Al Williams Lantern Slide collection

MS 709
Lantern slide from Al Williams' studio

Hand-colored lantern slide from Al Williams' studio in San Francisco, California.

Collection area: Arizona and Southwest

Collection dates: circa 1894-1920

About this collection

Hand-colored lantern slides, about 40, showing oil drilling machinery, tent camps, employees, and landscapes in the area of the San Juan River Basin in southeastern Utah, east of Mexican Hat. One image shows men outside the "San Juan Drilling Co", a wooden building while another shows a oil-carrying train car marked "San Juan Drilling and Development Co.". Another image is labeled "First Goodridge well in the San Juan." E.L. Goodridge had drilled the first well in the area in 1907. There is one image of Navajo women and children, seated, with rugs hanging behind them. Landscape scenes show the Four Corners area including various striking rock formations, the San Juan River, and what are now Goosenecks State Park and Natural Bridges National Monument. Some slides are cracked and others are missing from the numerical sequence at the time of processing.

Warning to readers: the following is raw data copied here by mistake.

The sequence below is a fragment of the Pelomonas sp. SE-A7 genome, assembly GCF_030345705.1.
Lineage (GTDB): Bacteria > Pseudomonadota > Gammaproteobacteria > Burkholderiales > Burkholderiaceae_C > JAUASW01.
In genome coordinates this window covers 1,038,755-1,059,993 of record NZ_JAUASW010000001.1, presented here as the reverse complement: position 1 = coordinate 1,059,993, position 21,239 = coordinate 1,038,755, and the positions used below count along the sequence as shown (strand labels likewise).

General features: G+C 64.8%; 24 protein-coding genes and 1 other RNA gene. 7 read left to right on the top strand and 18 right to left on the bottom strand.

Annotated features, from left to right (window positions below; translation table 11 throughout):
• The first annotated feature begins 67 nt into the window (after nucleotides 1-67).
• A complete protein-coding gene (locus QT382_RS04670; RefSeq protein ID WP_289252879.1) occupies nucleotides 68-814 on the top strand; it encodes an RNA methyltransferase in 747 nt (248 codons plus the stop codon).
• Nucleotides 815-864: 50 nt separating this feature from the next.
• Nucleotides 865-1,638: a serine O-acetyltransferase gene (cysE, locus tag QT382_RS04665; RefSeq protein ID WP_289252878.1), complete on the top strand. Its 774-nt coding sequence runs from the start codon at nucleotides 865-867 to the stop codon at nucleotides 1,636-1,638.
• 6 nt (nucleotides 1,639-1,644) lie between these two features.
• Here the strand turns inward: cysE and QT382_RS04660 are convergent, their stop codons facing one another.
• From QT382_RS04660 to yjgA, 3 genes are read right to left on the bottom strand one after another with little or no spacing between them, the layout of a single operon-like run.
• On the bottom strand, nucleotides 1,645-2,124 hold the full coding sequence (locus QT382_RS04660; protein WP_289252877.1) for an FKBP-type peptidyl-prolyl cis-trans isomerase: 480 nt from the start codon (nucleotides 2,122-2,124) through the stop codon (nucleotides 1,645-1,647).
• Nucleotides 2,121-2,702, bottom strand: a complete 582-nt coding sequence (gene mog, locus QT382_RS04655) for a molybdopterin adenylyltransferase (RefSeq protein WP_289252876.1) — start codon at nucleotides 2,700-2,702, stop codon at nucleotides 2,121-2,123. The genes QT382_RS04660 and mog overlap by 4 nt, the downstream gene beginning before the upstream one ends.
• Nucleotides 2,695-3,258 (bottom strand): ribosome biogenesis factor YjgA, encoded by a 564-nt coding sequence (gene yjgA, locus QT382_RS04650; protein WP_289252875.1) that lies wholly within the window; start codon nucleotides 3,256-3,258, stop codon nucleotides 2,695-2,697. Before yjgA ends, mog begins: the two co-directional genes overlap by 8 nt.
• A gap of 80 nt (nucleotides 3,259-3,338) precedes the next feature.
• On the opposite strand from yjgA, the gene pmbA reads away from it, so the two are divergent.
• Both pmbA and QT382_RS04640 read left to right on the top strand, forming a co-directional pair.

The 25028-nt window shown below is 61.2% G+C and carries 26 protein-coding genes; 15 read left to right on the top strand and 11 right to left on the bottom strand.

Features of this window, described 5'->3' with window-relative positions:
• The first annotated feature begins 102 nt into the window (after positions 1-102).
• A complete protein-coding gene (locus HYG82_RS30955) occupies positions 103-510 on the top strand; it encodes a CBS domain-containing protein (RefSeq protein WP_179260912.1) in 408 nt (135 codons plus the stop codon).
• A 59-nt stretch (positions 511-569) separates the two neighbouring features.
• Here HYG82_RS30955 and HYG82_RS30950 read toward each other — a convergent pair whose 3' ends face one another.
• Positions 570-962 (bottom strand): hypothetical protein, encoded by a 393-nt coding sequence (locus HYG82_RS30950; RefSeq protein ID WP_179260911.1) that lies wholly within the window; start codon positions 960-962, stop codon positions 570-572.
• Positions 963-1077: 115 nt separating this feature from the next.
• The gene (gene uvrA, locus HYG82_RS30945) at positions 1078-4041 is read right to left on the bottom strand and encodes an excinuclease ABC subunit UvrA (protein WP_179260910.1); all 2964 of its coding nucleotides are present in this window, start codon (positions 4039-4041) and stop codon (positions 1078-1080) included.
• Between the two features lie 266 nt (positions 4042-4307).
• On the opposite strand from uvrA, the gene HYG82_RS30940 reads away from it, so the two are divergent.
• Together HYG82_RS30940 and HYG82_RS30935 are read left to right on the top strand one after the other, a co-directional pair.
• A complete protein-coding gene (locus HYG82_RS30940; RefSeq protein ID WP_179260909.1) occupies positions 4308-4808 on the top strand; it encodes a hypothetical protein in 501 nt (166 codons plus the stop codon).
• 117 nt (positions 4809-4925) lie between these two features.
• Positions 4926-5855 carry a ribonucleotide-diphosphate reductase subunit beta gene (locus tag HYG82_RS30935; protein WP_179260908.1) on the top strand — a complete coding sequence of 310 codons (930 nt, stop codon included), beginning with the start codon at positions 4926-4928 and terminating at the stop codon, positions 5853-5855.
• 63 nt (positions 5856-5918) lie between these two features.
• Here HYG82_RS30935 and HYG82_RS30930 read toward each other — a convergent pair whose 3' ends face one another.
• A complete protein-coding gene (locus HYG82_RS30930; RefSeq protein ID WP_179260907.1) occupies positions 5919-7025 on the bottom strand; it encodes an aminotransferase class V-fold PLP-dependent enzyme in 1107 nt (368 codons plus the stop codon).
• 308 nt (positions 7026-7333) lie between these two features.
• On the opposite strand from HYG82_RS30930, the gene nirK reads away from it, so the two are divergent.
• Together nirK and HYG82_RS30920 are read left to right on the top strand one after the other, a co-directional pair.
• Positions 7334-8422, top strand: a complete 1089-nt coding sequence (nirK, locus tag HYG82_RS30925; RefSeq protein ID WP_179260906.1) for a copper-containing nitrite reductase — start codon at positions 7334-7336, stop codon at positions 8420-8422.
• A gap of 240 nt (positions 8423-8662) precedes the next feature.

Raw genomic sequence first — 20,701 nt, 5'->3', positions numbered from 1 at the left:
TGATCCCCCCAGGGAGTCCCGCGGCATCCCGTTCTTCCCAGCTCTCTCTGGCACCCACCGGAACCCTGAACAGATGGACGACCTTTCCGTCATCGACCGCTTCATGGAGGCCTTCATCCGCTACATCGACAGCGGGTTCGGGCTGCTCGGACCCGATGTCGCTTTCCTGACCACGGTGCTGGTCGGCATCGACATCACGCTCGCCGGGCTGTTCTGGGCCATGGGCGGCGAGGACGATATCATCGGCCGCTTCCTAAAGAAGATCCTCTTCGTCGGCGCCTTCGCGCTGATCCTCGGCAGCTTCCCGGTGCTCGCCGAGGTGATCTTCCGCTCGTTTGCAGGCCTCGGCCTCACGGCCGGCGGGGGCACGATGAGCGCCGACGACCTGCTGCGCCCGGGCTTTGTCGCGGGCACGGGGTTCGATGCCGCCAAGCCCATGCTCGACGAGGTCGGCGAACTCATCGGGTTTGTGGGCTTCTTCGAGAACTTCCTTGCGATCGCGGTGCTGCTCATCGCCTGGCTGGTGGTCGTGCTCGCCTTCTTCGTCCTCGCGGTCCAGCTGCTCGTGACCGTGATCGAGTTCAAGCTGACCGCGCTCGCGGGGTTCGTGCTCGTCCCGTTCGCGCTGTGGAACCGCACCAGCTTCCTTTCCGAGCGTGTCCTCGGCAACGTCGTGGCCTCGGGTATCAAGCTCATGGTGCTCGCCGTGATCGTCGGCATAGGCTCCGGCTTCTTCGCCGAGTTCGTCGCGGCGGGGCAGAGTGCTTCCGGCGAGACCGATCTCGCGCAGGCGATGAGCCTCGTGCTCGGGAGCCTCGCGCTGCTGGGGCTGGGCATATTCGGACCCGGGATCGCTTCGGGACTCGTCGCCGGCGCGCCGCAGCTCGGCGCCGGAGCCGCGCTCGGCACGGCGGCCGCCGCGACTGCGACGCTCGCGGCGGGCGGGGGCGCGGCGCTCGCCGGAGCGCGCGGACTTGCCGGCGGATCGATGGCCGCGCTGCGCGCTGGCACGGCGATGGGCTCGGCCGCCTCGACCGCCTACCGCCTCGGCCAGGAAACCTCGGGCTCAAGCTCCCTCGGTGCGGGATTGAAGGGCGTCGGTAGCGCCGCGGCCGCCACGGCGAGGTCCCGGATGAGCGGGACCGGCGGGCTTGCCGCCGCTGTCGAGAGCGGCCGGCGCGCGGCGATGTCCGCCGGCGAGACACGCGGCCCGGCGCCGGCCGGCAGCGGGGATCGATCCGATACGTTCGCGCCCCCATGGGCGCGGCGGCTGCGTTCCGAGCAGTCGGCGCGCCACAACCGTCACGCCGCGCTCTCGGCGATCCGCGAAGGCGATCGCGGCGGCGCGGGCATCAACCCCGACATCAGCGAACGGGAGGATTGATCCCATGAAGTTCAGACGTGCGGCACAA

Historical background

Al Williams had an photography establishment at 964 Market Street in San Francisco that produced hand-colored lantern slides in the early 1900s. He was involved in the early motion picture business before 1906 in San Francisco. These slides were taken in Utah about 1910, when the area was experiencing a boom of oil exploration. The area has continued to been a major producer of oil and natural gas since the early 1900s.

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